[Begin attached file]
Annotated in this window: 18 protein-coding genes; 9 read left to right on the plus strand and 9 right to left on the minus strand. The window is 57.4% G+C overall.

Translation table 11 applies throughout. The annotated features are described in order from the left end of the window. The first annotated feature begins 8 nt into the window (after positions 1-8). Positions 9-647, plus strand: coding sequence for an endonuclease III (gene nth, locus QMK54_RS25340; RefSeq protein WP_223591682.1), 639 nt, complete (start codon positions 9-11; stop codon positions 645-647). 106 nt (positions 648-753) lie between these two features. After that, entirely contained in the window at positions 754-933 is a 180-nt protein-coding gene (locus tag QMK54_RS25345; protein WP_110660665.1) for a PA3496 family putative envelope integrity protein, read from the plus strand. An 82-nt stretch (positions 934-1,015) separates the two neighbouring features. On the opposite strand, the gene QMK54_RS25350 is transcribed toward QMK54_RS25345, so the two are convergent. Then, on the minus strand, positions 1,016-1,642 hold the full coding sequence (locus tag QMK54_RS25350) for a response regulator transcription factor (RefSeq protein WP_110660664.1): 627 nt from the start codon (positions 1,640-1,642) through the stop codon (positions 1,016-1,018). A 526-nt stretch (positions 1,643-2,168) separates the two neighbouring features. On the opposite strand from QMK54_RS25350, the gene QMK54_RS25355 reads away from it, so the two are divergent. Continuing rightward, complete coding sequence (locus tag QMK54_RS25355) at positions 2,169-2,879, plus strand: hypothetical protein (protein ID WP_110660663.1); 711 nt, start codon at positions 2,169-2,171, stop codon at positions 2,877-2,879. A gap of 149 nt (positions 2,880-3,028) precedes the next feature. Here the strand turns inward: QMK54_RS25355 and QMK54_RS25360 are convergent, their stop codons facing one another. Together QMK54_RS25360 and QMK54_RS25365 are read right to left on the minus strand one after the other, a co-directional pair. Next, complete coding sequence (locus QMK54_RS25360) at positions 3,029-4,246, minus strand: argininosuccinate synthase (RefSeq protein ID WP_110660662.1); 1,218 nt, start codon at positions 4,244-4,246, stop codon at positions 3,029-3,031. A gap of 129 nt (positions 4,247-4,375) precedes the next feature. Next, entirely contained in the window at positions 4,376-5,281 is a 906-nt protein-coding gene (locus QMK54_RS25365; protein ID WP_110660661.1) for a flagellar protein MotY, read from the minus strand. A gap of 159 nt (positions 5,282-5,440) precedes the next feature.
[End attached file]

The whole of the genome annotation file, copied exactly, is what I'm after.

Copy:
Annotated in this window: 18 protein-coding genes; 9 read left to right on the plus strand and 9 right to left on the minus strand. The window is 57.4% G+C overall.

Translation table 11 applies throughout. The annotated features are described in order from the left end of the window. The first annotated feature begins 8 nt into the window (after positions 1-8). Positions 9-647, plus strand: coding sequence for an endonuclease III (gene nth, locus QMK54_RS25340; RefSeq protein WP_223591682.1), 639 nt, complete (start codon positions 9-11; stop codon positions 645-647). 106 nt (positions 648-753) lie between these two features. After that, entirely contained in the window at positions 754-933 is a 180-nt protein-coding gene (locus tag QMK54_RS25345; protein WP_110660665.1) for a PA3496 family putative envelope integrity protein, read from the plus strand. An 82-nt stretch (positions 934-1,015) separates the two neighbouring features. On the opposite strand, the gene QMK54_RS25350 is transcribed toward QMK54_RS25345, so the two are convergent. Then, on the minus strand, positions 1,016-1,642 hold the full coding sequence (locus tag QMK54_RS25350) for a response regulator transcription factor (RefSeq protein WP_110660664.1): 627 nt from the start codon (positions 1,640-1,642) through the stop codon (positions 1,016-1,018). A 526-nt stretch (positions 1,643-2,168) separates the two neighbouring features. On the opposite strand from QMK54_RS25350, the gene QMK54_RS25355 reads away from it, so the two are divergent. Continuing rightward, complete coding sequence (locus tag QMK54_RS25355) at positions 2,169-2,879, plus strand: hypothetical protein (protein ID WP_110660663.1); 711 nt, start codon at positions 2,169-2,171, stop codon at positions 2,877-2,879. A gap of 149 nt (positions 2,880-3,028) precedes the next feature. Here the strand turns inward: QMK54_RS25355 and QMK54_RS25360 are convergent, their stop codons facing one another. Together QMK54_RS25360 and QMK54_RS25365 are read right to left on the minus strand one after the other, a co-directional pair. Next, complete coding sequence (locus QMK54_RS25360) at positions 3,029-4,246, minus strand: argininosuccinate synthase (RefSeq protein ID WP_110660662.1); 1,218 nt, start codon at positions 4,244-4,246, stop codon at positions 3,029-3,031. A gap of 129 nt (positions 4,247-4,375) precedes the next feature. Next, entirely contained in the window at positions 4,376-5,281 is a 906-nt protein-coding gene (locus QMK54_RS25365; protein ID WP_110660661.1) for a flagellar protein MotY, read from the minus strand. A gap of 159 nt (positions 5,282-5,440) precedes the next feature.